The Fog of Management
Managers can only see one level up or down and no more
As teams grow larger, one person cannot possibly have a pulse on everything going on in the organization. Dunbar’s number contends that you can only maintain social contact with 150 people at a time. Assuming most mangers have family and friends outside of the workplace demanding a large piece of their cognitive pie, the number of other humans any one person can manage shrinks precipitously.
The industrial revolution gave birth to a solution to this problem we call “the manager” whereby a hierarchical model decentralized the burden of oversight to multiple managers. In companies, managers manage a team of managers, who might even manage another subordinate team of managers before that team manages the independently contributing employees. In concept, management at each layer would only need to be responsible for having a pulse on their own team, not the entire company. Information would pass up and around through these channels, largely on a summarized need-to-know basis. The whole practice made a lot of sense, at least in an era before profuse connectivity.
Most managers, especially executives and even CEOs, unconsciously make the assumption that they know everything that’s going on with their teams. A wise manager understands that she cannot possibly know everything, but ego demands that she embody a successful manager who, by definition of her responsibility as manager, knows everything she needs to know. If she doesn’t know something, it doesn’t exist and does not need to get addressed. Thus, most managers come to work confident every day, ready to address issues as they come up (reactively, mond you). Contrary to their day to day comfort in ignorance, they don’t know everything at all. If you’re a manager, trust me: you have no idea what’s going on in your own team. You don’t know what everyone is doing every minute of every day; you don’t know what’s going on outside work that impacts everyone individually; and you shouldn’t.
If a tree falls in the woods, does it make a sound? Did a tree even fall at all?
Yes and yes, whether the manager knows about it or not. Herein lies the problem.
Modern companies put far too much weight on managers to solve everyone’s problems, know everything that’s going on, and traffic the right amount of information at the right time. Updates arrive late, few team members get the support or attention they need to perform optimally, and personnel issues go unnoticed. People and issues fly under the radar. One person simply cannot play an omniscient role over five, ten, or fifty people. And it’s impossible for a manager to see beyond their team to know what’s going on. Humans only have two ears, two eyes, and one mouth.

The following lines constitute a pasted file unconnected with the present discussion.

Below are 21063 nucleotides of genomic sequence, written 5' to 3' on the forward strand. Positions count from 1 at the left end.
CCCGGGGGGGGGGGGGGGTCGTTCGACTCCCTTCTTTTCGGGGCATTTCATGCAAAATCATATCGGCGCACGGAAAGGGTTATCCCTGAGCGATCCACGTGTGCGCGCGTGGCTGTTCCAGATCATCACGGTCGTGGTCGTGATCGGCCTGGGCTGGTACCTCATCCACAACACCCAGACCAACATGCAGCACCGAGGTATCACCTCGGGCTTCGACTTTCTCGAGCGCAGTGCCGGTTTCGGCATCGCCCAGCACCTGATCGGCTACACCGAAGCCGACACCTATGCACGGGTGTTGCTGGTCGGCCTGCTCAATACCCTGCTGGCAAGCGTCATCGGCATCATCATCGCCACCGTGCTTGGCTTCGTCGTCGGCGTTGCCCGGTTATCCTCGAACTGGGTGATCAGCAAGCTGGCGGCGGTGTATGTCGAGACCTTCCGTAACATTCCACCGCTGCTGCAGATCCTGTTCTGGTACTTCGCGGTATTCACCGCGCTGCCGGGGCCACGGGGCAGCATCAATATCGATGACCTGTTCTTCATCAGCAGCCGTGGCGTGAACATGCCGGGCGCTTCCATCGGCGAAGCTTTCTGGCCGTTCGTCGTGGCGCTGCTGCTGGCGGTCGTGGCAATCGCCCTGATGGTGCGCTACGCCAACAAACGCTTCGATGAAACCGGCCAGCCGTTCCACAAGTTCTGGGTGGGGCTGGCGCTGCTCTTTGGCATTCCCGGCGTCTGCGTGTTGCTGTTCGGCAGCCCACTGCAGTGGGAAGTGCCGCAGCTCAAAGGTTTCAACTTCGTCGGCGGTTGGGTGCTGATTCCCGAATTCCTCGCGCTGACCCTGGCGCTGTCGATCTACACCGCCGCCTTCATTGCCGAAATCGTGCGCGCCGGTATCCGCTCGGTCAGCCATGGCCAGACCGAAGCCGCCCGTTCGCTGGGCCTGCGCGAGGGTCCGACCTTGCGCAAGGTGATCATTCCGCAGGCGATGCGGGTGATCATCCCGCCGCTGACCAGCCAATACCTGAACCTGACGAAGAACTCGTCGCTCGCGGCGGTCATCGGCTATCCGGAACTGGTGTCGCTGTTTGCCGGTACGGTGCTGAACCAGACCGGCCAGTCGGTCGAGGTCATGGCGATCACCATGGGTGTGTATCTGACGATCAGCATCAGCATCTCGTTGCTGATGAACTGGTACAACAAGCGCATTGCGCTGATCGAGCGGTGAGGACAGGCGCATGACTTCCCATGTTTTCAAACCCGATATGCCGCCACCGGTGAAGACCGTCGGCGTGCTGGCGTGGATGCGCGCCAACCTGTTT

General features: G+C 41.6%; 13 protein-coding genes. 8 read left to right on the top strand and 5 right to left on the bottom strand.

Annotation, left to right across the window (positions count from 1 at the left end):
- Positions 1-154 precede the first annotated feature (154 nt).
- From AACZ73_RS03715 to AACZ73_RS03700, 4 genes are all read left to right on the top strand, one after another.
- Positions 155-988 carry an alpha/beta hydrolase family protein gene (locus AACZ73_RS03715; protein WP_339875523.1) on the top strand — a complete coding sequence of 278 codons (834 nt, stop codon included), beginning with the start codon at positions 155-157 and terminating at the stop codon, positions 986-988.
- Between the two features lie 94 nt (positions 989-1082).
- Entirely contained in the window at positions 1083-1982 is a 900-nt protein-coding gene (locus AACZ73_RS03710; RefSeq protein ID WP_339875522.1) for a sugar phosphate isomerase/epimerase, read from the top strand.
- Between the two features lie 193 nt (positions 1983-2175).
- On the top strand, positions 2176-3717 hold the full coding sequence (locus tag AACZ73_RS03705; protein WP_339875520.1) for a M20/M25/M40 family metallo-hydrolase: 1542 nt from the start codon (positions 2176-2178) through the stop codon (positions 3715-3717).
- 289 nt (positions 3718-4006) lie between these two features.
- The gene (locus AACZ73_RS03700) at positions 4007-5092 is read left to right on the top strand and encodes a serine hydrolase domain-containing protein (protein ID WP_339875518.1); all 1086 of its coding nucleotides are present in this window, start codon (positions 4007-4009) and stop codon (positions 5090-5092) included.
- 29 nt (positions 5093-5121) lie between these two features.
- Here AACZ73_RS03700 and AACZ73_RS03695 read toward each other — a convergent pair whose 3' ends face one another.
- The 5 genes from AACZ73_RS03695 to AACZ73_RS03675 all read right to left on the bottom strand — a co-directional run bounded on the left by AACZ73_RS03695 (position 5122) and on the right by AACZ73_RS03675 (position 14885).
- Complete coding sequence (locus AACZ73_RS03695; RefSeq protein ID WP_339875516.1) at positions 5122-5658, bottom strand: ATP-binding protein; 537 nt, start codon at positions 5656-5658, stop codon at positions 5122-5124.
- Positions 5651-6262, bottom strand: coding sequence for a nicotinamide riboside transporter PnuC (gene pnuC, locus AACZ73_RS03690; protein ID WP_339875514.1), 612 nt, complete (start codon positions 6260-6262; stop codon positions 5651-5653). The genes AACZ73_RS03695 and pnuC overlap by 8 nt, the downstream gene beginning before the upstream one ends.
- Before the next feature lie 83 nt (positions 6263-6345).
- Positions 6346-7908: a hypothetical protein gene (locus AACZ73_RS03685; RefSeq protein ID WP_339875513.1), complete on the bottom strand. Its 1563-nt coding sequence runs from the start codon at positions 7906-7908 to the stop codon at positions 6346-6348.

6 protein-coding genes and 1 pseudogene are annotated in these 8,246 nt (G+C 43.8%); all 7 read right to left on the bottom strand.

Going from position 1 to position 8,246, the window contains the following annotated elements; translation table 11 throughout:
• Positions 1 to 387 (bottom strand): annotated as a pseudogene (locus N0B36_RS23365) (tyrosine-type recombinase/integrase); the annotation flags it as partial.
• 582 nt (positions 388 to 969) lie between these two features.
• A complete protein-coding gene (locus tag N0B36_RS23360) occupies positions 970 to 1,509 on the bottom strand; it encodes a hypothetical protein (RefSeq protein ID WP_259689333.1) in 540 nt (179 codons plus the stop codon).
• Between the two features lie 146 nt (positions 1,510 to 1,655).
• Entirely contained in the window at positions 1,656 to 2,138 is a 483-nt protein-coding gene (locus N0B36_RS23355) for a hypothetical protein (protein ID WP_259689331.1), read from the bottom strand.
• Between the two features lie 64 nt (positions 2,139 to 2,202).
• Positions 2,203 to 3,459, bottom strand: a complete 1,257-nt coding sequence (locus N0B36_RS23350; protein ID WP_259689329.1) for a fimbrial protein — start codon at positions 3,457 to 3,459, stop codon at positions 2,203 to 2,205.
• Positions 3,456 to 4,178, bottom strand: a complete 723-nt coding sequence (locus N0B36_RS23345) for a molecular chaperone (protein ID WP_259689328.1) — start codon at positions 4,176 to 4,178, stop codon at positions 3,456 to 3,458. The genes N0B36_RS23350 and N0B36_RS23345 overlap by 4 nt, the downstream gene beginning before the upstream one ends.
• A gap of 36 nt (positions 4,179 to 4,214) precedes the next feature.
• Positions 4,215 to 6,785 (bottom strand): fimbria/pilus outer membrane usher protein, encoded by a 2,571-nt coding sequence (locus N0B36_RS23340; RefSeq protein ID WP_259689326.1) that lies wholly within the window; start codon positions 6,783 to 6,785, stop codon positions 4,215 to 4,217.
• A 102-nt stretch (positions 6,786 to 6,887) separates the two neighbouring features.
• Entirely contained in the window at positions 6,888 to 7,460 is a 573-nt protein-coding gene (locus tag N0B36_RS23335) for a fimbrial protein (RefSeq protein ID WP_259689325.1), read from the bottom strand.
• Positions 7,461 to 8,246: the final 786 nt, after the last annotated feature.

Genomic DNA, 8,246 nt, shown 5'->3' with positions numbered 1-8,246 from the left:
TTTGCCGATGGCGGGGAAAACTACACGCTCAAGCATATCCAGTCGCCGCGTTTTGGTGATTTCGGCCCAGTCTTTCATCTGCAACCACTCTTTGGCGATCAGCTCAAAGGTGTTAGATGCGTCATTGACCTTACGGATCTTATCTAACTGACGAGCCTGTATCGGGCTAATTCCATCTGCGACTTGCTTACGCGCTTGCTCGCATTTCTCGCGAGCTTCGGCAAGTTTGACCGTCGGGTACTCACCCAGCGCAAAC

Many humans combined, however, have many ears, many eyes, and many mouths. Everyone in aggregate knows everything that can be known. Members of the team know more about the work and each other than you as manager will ever know. The best managers today spread trust, leverage the team for wisdom, and distribute the burden of leadership. Peer reviews. Visibility into budgets and timelines. Asynchronous status meetings. Flexible work hours. Giving the team freedom, insight, and authority conversely empowers the manager and maximizes the potential of a team. If you’re a manager, first trust that you know nothing and then trust the team.
What if the team held each other accountable rather than a manager? What if the team made hiring and firing decisions instead of a manager? What if the team had more trust from stakeholders to make product decisions? What if teams shared the burden of management with unbiased tools to help them with the administrative work? What if we said goodbye to management and did away with the notion of having anyone hold power over us? I’m not advocating for flat structures and total self management, because a group of people still need leadership, accountability, and equitable acknowledgement for their variable contributions. But I do propose a world where those things happen dynamically and automatically, not by the hand of single managers always acting on incomplete information.
Just an idea.